Katherine Grainger became the first British female to medal at five successive Olympic Games after claiming a dramatic silver in the women’s double sculls rowing final with Victoria Thornley.
In a terrific race, neither Grainger and Thornley nor the Polish crew left anything out on the water at the Lagoa as they both gave everything in pursuit of the gold medal.
It was Poland who proved stronger in the final 500m though to strip Team GB of their women’s double sculls title but it proved to be a phenomenal silver medal for Grainger.
The 40-year-old arrived at Rio 2016 having won four successive medals after silvers at Sydney 2000, Athens 2004 and Beijing 2008 and then gold at London 2012.
Silver at Rio 2016 means she is the first British female to medal at five Games in a row while for Thornley it was her maiden Olympic medal on her second appearance.
“I don’t think you ever feel like you are going to win but we were ahead and felt good and then you come down very quickly," said Grainger It was certainly a dramatic race.
“I don’t think we could have done anymore, we put every element into it and really gave it everything we had. We had to find something really big at the end there to hold onto the medal and I’m so please we did.
“I don’t think anything could eclipse that Olympic gold medal at London 2012 because of everything that was around it but this is certainly very special.
“There have of course been many, many dark days when I couldn’t see this happening so to be standing in the Rio sunshine with a medal around my neck is amazing.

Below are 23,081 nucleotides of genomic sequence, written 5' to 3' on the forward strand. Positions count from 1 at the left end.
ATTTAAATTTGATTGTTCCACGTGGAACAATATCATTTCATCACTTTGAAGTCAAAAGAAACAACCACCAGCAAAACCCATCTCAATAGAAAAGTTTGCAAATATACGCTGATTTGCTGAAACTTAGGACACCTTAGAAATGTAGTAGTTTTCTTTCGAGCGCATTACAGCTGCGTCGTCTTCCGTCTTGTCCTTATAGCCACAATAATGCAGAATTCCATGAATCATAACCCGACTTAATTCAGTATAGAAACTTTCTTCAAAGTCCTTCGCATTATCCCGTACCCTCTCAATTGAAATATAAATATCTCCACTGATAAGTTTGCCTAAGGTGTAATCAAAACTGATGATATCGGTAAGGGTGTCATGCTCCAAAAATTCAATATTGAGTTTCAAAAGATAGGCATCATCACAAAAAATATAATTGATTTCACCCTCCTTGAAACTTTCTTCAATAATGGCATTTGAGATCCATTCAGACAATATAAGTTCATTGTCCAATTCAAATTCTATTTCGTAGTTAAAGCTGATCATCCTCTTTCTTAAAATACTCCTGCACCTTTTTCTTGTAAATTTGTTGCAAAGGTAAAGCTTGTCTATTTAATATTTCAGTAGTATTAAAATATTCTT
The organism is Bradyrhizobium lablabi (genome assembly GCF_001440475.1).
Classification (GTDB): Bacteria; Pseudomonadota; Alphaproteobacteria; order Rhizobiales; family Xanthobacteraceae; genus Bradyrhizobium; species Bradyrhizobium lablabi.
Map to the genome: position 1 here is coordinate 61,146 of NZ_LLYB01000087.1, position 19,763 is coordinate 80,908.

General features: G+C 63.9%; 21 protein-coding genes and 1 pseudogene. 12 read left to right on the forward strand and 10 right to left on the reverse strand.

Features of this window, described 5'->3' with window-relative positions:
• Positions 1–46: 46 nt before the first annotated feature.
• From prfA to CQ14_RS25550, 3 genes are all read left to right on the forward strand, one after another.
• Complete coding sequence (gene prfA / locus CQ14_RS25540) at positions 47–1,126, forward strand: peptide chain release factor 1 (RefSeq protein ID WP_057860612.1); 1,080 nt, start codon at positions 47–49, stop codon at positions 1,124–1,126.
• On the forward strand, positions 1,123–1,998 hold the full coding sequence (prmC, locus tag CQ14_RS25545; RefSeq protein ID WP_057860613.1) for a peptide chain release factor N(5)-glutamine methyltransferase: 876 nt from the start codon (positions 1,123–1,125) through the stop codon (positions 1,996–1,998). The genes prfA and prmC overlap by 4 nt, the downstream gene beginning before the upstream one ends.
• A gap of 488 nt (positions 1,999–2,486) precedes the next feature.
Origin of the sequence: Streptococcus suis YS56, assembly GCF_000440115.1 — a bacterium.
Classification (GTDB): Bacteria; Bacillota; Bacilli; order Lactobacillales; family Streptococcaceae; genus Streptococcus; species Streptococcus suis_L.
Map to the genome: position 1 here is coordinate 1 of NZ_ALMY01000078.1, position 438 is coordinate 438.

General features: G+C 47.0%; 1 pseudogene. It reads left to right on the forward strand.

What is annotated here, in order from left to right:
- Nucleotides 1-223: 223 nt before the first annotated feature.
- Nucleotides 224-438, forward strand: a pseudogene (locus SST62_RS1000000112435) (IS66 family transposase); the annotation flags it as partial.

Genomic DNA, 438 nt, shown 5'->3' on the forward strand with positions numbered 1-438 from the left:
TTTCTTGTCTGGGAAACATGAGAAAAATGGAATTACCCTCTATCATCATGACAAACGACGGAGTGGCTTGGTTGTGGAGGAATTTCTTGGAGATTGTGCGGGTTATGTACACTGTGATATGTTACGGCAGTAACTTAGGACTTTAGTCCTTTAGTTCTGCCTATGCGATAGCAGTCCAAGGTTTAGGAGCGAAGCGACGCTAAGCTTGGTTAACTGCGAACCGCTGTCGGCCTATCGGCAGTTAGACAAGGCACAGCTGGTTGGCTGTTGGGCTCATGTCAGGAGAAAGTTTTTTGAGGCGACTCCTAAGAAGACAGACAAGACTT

“Regarding Tokyo 2020 – mum and dad, I promise I won’t put you through it again.”
Thornley, who was part of the Team GB eight at London 2012, was equally delighted.
"I am so thankful to Katherine," said the 28 year old.
"She did everything so well in the race. It was a really great race from us and a silver medal is pretty nice I think.”
Despite the medal triumph, there was some disappointment for Team GB as the quadruple sculls team of Jack Beaumont, Sam Townsend, Angus Groom and Peter Lambert finished fifth in their final while the men’s pair of Alan Sinclair and Stewart Innes fell agonisingly short of a medal as the took fourth place.
John Walton and John Collins were fifth in the men’s double sculls while Chris Bartley, Mark Aldred, Jono Clegg and Peter Chambers were fourth in the lightweight men’s four.
Elsewhere defending Olympic champions Helen Glover and Heather Stanning stormed into the women's pair final in spectacular fashion with the duo looking like overwhelming favourites for gold tomorrow.